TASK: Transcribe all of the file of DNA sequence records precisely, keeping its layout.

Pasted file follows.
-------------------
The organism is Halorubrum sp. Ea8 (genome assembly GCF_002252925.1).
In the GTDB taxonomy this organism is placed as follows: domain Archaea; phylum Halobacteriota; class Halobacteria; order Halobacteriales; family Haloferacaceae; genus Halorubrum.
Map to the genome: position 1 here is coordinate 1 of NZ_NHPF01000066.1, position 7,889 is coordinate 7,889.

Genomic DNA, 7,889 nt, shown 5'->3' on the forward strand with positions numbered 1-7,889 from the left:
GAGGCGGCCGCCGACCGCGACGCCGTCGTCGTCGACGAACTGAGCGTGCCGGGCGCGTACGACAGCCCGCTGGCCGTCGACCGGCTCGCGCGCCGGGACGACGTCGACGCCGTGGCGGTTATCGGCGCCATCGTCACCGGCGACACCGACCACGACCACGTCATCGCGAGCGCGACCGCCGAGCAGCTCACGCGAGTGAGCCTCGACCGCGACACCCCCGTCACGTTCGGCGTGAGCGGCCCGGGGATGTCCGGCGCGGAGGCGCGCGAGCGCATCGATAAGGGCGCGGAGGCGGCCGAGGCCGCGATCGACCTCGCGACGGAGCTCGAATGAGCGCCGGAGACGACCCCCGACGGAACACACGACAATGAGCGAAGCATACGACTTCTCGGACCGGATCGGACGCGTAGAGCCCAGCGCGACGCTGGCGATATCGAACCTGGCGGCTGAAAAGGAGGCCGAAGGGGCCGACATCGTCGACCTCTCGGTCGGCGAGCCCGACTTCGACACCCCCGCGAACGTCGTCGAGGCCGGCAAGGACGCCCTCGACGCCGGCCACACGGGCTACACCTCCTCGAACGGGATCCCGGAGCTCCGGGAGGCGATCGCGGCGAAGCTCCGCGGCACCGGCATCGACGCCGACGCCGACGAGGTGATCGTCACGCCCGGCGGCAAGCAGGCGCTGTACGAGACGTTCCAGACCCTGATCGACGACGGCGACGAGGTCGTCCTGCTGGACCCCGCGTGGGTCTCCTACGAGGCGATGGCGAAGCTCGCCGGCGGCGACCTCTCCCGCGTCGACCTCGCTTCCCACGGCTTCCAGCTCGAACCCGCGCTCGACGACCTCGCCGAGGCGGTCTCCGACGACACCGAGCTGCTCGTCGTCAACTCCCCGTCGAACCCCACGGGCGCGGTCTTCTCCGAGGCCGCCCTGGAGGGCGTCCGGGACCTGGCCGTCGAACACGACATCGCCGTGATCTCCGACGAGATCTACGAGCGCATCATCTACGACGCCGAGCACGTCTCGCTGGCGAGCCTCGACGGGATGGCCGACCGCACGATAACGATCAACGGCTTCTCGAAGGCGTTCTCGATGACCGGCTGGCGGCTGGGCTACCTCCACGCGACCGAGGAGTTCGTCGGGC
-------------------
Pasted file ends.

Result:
The organism is Halorubrum sp. Ea8 (genome assembly GCF_002252925.1).
In the GTDB taxonomy this organism is placed as follows: domain Archaea; phylum Halobacteriota; class Halobacteria; order Halobacteriales; family Haloferacaceae; genus Halorubrum.
Map to the genome: position 1 here is coordinate 1 of NZ_NHPF01000066.1, position 7,889 is coordinate 7,889.

Genomic DNA, 7,889 nt, shown 5'->3' on the forward strand with positions numbered 1-7,889 from the left:
GAGGCGGCCGCCGACCGCGACGCCGTCGTCGTCGACGAACTGAGCGTGCCGGGCGCGTACGACAGCCCGCTGGCCGTCGACCGGCTCGCGCGCCGGGACGACGTCGACGCCGTGGCGGTTATCGGCGCCATCGTCACCGGCGACACCGACCACGACCACGTCATCGCGAGCGCGACCGCCGAGCAGCTCACGCGAGTGAGCCTCGACCGCGACACCCCCGTCACGTTCGGCGTGAGCGGCCCGGGGATGTCCGGCGCGGAGGCGCGCGAGCGCATCGATAAGGGCGCGGAGGCGGCCGAGGCCGCGATCGACCTCGCGACGGAGCTCGAATGAGCGCCGGAGACGACCCCCGACGGAACACACGACAATGAGCGAAGCATACGACTTCTCGGACCGGATCGGACGCGTAGAGCCCAGCGCGACGCTGGCGATATCGAACCTGGCGGCTGAAAAGGAGGCCGAAGGGGCCGACATCGTCGACCTCTCGGTCGGCGAGCCCGACTTCGACACCCCCGCGAACGTCGTCGAGGCCGGCAAGGACGCCCTCGACGCCGGCCACACGGGCTACACCTCCTCGAACGGGATCCCGGAGCTCCGGGAGGCGATCGCGGCGAAGCTCCGCGGCACCGGCATCGACGCCGACGCCGACGAGGTGATCGTCACGCCCGGCGGCAAGCAGGCGCTGTACGAGACGTTCCAGACCCTGATCGACGACGGCGACGAGGTCGTCCTGCTGGACCCCGCGTGGGTCTCCTACGAGGCGATGGCGAAGCTCGCCGGCGGCGACCTCTCCCGCGTCGACCTCGCTTCCCACGGCTTCCAGCTCGAACCCGCGCTCGACGACCTCGCCGAGGCGGTCTCCGACGACACCGAGCTGCTCGTCGTCAACTCCCCGTCGAACCCCACGGGCGCGGTCTTCTCCGAGGCCGCCCTGGAGGGCGTCCGGGACCTGGCCGTCGAACACGACATCGCCGTGATCTCCGACGAGATCTACGAGCGCATCATCTACGACGCCGAGCACGTCTCGCTGGCGAGCCTCGACGGGATGGCCGACCGCACGATAACGATCAACGGCTTCTCGAAGGCGTTCTCGATGACCGGCTGGCGGCTGGGCTACCTCCACGCGACCGAGGAGTTCGTCGGGC